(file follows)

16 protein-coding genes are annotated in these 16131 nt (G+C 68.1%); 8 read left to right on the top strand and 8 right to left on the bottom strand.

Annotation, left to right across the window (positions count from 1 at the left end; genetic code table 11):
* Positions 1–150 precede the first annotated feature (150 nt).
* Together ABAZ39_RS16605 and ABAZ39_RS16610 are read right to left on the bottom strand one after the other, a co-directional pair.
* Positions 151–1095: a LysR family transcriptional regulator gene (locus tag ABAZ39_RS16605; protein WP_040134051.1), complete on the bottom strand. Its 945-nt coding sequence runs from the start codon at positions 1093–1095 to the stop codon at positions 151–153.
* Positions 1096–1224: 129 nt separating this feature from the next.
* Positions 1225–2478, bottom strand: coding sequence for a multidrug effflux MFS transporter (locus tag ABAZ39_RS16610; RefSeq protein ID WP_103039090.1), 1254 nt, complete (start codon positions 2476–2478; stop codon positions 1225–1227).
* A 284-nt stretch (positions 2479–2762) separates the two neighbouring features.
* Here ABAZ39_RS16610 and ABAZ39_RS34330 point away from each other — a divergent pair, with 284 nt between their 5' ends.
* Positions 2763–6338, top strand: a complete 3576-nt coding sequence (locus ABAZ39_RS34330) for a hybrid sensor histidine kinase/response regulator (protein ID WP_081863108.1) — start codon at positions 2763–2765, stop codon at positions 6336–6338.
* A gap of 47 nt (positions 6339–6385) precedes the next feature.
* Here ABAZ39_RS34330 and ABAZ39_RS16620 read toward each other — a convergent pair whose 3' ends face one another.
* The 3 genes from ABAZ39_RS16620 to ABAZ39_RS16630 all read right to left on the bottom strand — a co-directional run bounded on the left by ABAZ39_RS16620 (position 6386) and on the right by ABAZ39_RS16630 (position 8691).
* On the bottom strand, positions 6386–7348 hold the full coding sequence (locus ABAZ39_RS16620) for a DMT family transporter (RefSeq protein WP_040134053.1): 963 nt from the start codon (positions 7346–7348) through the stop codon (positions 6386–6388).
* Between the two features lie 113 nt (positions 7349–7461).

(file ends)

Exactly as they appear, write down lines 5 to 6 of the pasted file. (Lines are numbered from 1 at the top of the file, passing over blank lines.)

* Positions 151–1095: a LysR family transcriptional regulator gene (locus tag ABAZ39_RS16605; protein WP_040134051.1), complete on the bottom strand. Its 945-nt coding sequence runs from the start codon at positions 1093–1095 to the stop codon at positions 151–153.
* Positions 1096–1224: 129 nt separating this feature from the next.